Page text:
The Flaminia was brought in by Lancia late in 1956, in time for the 1957 model year, to cover the gap in their luxury car sector so adequately filled by the Aurelia.

Lancia's aristocratic Flaminia (another Roman road name) appeared two years before its predecessor was discontinued.

In appearance, the Lancia Flaminia was very different from the rotund Aurelia, as Pininfarina chose to style the car with more angular lines.

At the rear, there were even small fins, giving the Italian saloon something of an American look.

With the Aurelia engine unable to be developed any further, Lancia put a new 2458cc (150 cu in) V6 unit in the Flaminia, as well as updated wishbone and coil-spring front suspension.

The Aurelia remained in production with no significant changes until 1959, when a range of new Flaminias appeared, all with sporting pretensions.

A very elegant coupe (based on the Pininfarina Floride II show car) was joined by the even more beautiful Flaminia GT convertible.

These models sat on a substantially shortened wheelbase and efficient use of quad headlights to give a purposeful front aspect.

In production up until the beginning of the Seventies, Lancia followed their now tried and tested formula of producing the sedan version of the Flaminia in their Turin plant and "farming out" coupé and cabriolet production to several of Italy’s most prestigious coachbuilders, among them Pininfarina and Zagato.

The new Flaminia series, powered by a revamped version of Lancia's V-6 this time a 2458-cc, 150 cubic inch engine, was capable of generating 99 horsepower, matched up to a four-speed gearbox.

From 1963, all Flaminia engines were uprated with a 2775cc (169 cu in) V6 engine — the coupes and convertibles were tuned to produce more power than the saloon.

Other significant developments in motoring technology that Lancia fitted on the Flaminia were an all-new universal wishbone suspension and Dunlop inboard rear brakes.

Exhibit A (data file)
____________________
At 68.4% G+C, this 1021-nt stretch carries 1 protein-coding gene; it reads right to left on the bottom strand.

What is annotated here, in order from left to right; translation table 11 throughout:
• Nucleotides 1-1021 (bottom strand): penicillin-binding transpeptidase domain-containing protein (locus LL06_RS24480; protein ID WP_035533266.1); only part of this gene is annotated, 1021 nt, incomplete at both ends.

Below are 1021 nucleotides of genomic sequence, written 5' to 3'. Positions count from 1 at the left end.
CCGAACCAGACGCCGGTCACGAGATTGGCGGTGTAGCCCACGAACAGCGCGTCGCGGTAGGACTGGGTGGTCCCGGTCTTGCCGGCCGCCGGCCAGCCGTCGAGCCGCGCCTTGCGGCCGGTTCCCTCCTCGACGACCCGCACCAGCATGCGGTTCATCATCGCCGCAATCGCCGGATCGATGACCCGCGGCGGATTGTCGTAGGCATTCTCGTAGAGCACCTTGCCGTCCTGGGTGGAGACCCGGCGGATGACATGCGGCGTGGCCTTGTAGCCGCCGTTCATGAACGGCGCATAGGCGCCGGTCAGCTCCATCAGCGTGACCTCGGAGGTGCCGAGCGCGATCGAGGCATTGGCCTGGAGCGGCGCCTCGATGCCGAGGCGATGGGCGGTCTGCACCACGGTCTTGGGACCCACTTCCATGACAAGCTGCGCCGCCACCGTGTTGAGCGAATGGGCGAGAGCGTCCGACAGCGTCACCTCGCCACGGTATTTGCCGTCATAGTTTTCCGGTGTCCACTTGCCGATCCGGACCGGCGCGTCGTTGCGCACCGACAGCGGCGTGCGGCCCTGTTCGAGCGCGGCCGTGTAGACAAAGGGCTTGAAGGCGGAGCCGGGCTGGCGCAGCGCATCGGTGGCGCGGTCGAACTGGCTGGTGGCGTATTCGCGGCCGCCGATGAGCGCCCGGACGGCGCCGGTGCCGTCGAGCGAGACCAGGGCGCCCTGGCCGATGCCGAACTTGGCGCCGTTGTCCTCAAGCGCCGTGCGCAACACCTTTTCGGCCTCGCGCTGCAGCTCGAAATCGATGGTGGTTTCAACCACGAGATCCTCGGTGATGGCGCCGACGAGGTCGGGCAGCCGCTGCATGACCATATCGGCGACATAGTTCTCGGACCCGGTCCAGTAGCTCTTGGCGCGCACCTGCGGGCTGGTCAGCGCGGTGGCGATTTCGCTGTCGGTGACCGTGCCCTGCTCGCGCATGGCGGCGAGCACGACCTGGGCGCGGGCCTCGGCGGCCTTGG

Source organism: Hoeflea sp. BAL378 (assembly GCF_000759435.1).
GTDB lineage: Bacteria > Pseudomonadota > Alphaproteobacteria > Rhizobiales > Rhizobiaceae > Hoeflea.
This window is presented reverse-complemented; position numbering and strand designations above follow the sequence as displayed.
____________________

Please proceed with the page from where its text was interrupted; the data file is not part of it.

The " standard" four-door sedan featured a Pininfarina created " ready for the Sixties" box-shaped design, a distinct departure from the Aurelia, which was in the rounded Fifties style.

Particular features of the Flaminia's pillarless body included a mesh-type V-shaped grille, hood scoop, and a wraparound windshield.

The Flaminia was fitted to the highest levels of comfort and contained all of the latest technological developments to heighten the driving experience. Standard features included a tachometer and odometer mounted on the car's instrument panel.

The sedan's interior layout was designed to allow the front seat back to be folded to a horizontal position, while the driver could control the position of rear quarter vent windows.

In addition, each window on the Flaminia sedan was designed to have its own frame so the sides would not be completely open when the windows were down.

When the Flaminia launched, approval of the car was unanimous, with famous figures in the movie world, among them the fabulous Sophia Loren, an Italian superstar herself and US actress Audrey Hepburn snapping up one of them.

Legendary racing driver Juan Manuel Fangio also favoured the Flaminia and added one to his collection.

There were several different variants of Flaminia, but one of the best-looking ones was the Flaminia convertible, with design by Touring of Milan.

There were even four "presidential" stretched limousine version of the Flaminia produced by Pininfarina and used by the Italian Government on state occasions.

The aluminium-bodied Zagato fastback was considered the most stylish of all the Flaminia variations, with its deeply recessed headlamps behind clear lenses offsetting the ultra-modern grille appearance.

Although demand for the Flaminia was never overwhelming, it was at least consistent, enough to allow Lancia to keep the car in production for more than thirteen years.


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